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No Room for Weak Links in the Chain of Deposit Insurance Reform

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  • Edward J. Kane

Abstract

Unrecognized and deferred losses at insured deposit institutions currently impair the capacity of the nation's principal deposit insurers (the FDIC and FSLIC) both to discipline failing institutions and to discipline or take over insolvent ones. These agencies' accrued but unreported losses far exceed their explicit financial resources. Moreover, their backlog of unresolved problem cases far exceeds the workload that their existing staffs can handle. What holds the deposit-institution system together is financial-market participants' so-far-unshakable faith that politicians and bureaucrats cannot afford to let the FDIC and FSLIC renege on the obligations that they and their predecessors have permitted these agencies to assume. Underlying this belief is a conjectural economic assessment of the strength and constancy of incentives that direct elected politicians to bail out politically sensitive enterprises. This paper addresses three tasks: (1) to clarify the defects in the information, monitoring, regulatory-response, and incentive sub-systems of federal deposit insurance that, by subsidizing institutional risk-taking, led so many deposit institutions and their insurers into economic insolvency; (2) to identify a generic mix of reforms that could in principle put the system right again; and (3) to explain how far proposals for reform that hold a place on the active legislative and regulatory agenda fall short of this ideal.

Suggested Citation

  • Edward J. Kane, 1987. "No Room for Weak Links in the Chain of Deposit Insurance Reform," NBER Working Papers 2317, National Bureau of Economic Research, Inc.
  • Handle: RePEc:nbr:nberwo:2317
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    Cited by:

    1. William P. Osterberg & James B. Thomson, 1990. "The effect of subordinated debt and surety bonds on banks' cost of capital and on the value of federal deposit insurance," Working Paper 9012, Federal Reserve Bank of Cleveland.
    2. Soon-Ja Lee & Michael L. Smith, "undated". "Property-Casualty Insurance Guaranty Funds and Insurer Vulnerability to Misfortune," Research in Financial Economics 9506, Ohio State University.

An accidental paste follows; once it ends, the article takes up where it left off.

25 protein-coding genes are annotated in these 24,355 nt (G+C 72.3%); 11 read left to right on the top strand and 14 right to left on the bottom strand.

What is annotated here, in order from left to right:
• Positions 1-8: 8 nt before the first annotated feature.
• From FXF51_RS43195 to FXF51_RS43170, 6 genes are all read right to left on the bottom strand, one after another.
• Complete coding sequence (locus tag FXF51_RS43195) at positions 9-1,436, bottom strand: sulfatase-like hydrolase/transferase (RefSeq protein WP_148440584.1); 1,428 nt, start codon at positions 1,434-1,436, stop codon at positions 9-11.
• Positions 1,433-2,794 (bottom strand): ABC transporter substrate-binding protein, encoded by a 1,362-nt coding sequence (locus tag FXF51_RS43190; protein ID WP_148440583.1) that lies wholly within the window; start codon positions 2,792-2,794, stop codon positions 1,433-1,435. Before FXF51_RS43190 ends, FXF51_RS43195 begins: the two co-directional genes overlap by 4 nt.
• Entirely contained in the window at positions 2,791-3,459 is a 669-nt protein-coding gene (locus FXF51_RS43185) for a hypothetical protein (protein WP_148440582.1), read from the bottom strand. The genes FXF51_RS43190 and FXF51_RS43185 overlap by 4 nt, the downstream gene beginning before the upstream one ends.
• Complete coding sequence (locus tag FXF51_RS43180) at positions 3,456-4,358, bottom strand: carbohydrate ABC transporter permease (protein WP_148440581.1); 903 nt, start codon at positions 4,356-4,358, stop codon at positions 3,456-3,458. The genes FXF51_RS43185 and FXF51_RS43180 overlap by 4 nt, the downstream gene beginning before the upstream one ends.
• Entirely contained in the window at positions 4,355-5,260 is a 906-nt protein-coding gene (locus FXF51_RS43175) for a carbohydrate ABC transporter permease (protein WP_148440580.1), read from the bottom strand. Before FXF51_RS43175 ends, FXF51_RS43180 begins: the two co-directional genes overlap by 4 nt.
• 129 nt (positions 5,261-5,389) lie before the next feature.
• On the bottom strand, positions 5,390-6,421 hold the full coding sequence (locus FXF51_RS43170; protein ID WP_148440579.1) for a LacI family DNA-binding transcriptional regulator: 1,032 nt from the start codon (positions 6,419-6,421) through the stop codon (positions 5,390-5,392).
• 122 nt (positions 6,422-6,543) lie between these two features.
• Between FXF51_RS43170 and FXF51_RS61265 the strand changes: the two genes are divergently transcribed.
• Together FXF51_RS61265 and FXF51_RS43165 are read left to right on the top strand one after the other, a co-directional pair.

3. Jeffery Gunther & Linda Hooks & Kenneth Robinson, 2000. "Adverse Selection and Competing Deposit Insurance Systems in Pre-Depression Texas," Journal of Financial Services Research, Springer;Western Finance Association, vol. 17(3), pages 237-258, September.
    4. Robert Eisenbeis, 2000. "History of the Journal of Financial Services Research," Journal of Financial Services Research, Springer;Western Finance Association, vol. 18(2), pages 103-107, December.
    5. Armen Hovakimian & Edward J. Kane, 1996. "Risk-Shifting by Federally Insured Commercial Banks," NBER Working Papers 5711, National Bureau of Economic Research, Inc.
    6. repec:bla:jfnres:v:40:y:2017:i:1:p:55-80 is not listed on IDEAS
    7. Lucian A. Bebchuk & Zvika Neeman, 2010. "Investor Protection and Interest Group Politics," Review of Financial Studies, Society for Financial Studies, vol. 23(3), pages 1089-1119, March.
    8. Soon-Jae Lee & Michael L. Smith, "undated". "Property-Casualty Insurance Guaranty Funds And Insurer Vulnerability To Misfortune," Research in Financial Economics 9616, Ohio State University.
    9. Lee, Soon-Jae & Smith, Michael L., 1999. "Property-casualty insurance guaranty funds and insurer vulnerability to misfortune," Journal of Banking & Finance, Elsevier, vol. 23(9), pages 1437-1456, September.
    10. Schellhorn, Carolin D. & Spellman, Lewis J., 2000. "Bank forbearance: A market-based explanation," The Quarterly Review of Economics and Finance, Elsevier, vol. 40(4), pages 451-466.
    11. Lim, Terence & Lo, Andrew W. & Merton, Robert C. & Scholes, Myron S., 2006. "The Derivatives Sourcebook," Foundations and Trends(R) in Finance, now publishers, vol. 1(5–6), pages 365-572, April.
    12. GEORGE E. French, 1992. "Early Corrective Action For Troubled Banks," Contemporary Economic Policy, Western Economic Association International, vol. 10(4), pages 103-113, October.

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